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OPEC decides against output cut

OPEC decides against output cut
OPEC agreed to keep oil production quotas unchanged, deciding against a further output cut that risked damaging the ailing global economy.

OPEC agreed to keep oil production quotas unchanged, deciding against a further output cut that risked damaging the ailing global economy.

OPEC agreed to keep oil production quotas unchanged, deciding against a further output cut that risked damaging the ailing global economy. The Organization of Petroleum Exporting Countries, supplier of about 40 percent of the world"s crude oil, will aim to complete existing production cutbacks agreed late last year and meet again on May 28 to review policy. This decision of no new cut of production but instead fully compliance with current production quotas, was well expected from all the analysts and journalists which read the news and analysis, except of them who serve opportunistic and speculative interests. The signs that cartel members wouldn"t reduce their daily production in yesterday"s critical meeting in Vienna, were clear from the last days of the previous week, when the Saudis ?and their close allies- said in clear words that they preferred the full compliance with current quotas and a future cut of production in the near future if that is necessary, that means if oil prices continue to fall. ?We would like to see compliance as high as possible,? Ali al-Naimi, the oil minister for Saudi Arabia, the group"s biggest producer, told reporters when he arrived at his hotel in Vienna on Saturday. ?It is over 80 percent now, it can be better.?

The estimate of no new cut was transformed into sureness

The estimate of no new cut was transformed into sureness Friday night, when the international news agencies broadcasted that U.S. president Barack Obama telephoned King Abdullah of Saudi Arabia ahead of the meeting. According to the official statement they discussed international economic and security issues. But it was clear that president Obama asked Saudis ?their best, most powerful and most reliable ally in OPEC, not to cut the production again, as the world and especially U.S economy suffers the worst recession of the last 50 years.

The message was given and the results of oil producers meeting were sure. At his opening address to Meeting of the OPEC Conference, José Maria Botelho de Vasconcelos, Minister of Petroleum of Angola and President of the Conference made clear that OPEC members understand the difficulties in the world economy and is ready to help for the revival of the world economy. ?A high level of compliance with that decision has helped stabilize oil prices, although these are still at low levels. However, this has come at a time when many other leading sectors of the global economy have continued to weaken, sometimes dramatically. Without any doubt, we are living in exceptional times. Long-established practices and procedures in the world"s financial sector are breaking down. On top of this, there is the major downturn in the real economy, intensified by the financial crisis. Despite the stringent efforts of authorities from around the world to handle this major crisis, the situation is still very fluid and the final outcome unclear. Crude oil prices are at levels that do not support sound investment strategies for the future. If this continues for much longer, the boom/bust cycles will continue for years to come. We would all suffer, if this happened ? producers and consumers alike. As we have always maintained, the responsibility for ensuring stability in the oil market is a collective one involving all producers ? OPEC and non-OPEC alike ? as well as consumers? said OPEC official in a ?very soft? speech ahead of such a critical meeting, endin his speech by warning that ?OPEC must not be expected to shoulder the burden alone?.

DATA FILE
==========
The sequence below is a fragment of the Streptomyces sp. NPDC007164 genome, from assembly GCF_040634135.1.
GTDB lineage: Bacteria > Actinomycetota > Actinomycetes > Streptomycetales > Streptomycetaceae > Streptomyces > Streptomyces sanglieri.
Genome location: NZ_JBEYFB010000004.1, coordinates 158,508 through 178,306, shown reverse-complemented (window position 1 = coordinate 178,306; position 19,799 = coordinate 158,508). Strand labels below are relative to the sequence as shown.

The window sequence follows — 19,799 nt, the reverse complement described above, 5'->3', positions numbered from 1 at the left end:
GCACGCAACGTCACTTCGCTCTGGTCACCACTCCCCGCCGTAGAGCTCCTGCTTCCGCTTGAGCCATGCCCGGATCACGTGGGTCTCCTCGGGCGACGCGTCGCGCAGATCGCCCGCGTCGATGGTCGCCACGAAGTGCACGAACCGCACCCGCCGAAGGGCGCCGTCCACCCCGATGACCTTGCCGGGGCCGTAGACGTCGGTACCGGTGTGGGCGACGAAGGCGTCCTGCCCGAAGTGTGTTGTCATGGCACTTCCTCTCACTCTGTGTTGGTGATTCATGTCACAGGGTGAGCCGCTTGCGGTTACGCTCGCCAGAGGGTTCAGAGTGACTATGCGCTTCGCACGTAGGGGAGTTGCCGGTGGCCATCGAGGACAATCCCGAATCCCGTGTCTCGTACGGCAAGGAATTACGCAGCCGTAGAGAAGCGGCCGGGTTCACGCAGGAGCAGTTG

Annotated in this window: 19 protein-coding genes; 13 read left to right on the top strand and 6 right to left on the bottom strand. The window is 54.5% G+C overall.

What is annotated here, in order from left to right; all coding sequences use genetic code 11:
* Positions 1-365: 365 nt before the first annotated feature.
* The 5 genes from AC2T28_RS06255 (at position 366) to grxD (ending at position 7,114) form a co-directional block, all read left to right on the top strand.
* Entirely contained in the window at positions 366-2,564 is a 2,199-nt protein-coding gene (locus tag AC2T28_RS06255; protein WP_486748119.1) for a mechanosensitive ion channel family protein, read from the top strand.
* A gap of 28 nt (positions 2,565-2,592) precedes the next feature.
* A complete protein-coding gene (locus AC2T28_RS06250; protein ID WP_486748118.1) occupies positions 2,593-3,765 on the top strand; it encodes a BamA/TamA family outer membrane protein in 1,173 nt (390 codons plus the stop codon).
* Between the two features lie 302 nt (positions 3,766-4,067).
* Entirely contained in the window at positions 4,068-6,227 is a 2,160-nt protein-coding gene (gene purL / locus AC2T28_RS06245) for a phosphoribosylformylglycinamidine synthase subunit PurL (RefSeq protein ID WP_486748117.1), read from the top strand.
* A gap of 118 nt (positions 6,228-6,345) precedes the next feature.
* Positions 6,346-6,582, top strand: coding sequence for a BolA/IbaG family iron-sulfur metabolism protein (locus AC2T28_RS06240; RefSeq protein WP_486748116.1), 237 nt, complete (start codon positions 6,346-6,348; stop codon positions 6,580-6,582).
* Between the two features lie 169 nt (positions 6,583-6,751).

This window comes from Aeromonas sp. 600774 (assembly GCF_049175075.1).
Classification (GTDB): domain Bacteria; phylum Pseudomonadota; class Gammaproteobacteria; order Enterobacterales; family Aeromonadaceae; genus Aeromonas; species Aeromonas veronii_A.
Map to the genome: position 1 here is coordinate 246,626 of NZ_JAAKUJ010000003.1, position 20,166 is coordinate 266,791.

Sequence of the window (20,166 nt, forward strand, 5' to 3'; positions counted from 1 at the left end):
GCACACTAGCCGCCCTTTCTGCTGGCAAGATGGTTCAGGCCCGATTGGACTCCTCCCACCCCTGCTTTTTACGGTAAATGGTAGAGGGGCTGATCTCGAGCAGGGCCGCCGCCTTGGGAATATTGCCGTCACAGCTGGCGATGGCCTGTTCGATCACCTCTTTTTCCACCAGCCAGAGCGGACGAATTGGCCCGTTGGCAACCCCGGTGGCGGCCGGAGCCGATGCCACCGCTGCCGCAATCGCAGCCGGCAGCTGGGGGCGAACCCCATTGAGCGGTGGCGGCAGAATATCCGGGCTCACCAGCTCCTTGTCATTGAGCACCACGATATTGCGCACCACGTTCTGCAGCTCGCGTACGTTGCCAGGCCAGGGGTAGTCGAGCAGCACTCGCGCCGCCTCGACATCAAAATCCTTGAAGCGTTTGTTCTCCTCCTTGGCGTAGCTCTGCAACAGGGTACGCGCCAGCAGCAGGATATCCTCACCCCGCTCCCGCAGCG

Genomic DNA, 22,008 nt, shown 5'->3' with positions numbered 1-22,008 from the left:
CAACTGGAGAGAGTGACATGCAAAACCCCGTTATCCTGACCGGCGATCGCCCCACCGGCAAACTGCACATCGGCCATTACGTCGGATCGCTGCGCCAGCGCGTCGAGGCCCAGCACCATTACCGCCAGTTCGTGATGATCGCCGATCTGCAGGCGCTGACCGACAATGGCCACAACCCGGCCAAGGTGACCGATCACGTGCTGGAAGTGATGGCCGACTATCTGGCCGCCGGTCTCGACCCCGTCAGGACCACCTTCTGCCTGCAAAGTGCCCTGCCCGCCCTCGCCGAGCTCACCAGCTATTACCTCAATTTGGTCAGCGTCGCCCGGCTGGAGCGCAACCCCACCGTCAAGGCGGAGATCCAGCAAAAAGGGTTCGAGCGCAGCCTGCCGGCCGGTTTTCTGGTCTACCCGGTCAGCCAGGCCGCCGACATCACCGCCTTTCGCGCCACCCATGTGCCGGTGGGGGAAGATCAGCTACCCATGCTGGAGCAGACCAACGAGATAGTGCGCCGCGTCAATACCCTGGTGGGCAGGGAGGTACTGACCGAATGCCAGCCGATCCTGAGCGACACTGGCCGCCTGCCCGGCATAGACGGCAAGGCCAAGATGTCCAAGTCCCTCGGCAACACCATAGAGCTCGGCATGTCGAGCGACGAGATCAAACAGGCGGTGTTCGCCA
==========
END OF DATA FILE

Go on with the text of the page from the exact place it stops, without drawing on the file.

After some hours came the official confirmation of a widely expected decision. OPEC members decided not to cut again their daily oil production as they"ve understood that, in the medium term, the danger to the global economy was greater than the danger of high inventories. Algerian Oil Minister Chakib Khelil, who had argued for another cutback prior to the meeting, said afterwards that all OPEC members will make an ?extra effort? to comply with the existing cutbacks. He admitted that oil prices will not rise a lot from today"s (yesterday"s) decision.

We must underline that most members of the 12-nation organization have been clear in favoring reduced output in the days preceding Sunday's full meeting.

Still they were leaving open whether they want to lower output quotas - or if they favor a solution less likely to hurt the struggling global economy by seeking to end overproduction by some nations above levels allotted to them. But every cartel, organization, political party, eves a company, has a leader and for OPEC the leader is Saudi Arabia. Or, if you prefer, the United States.


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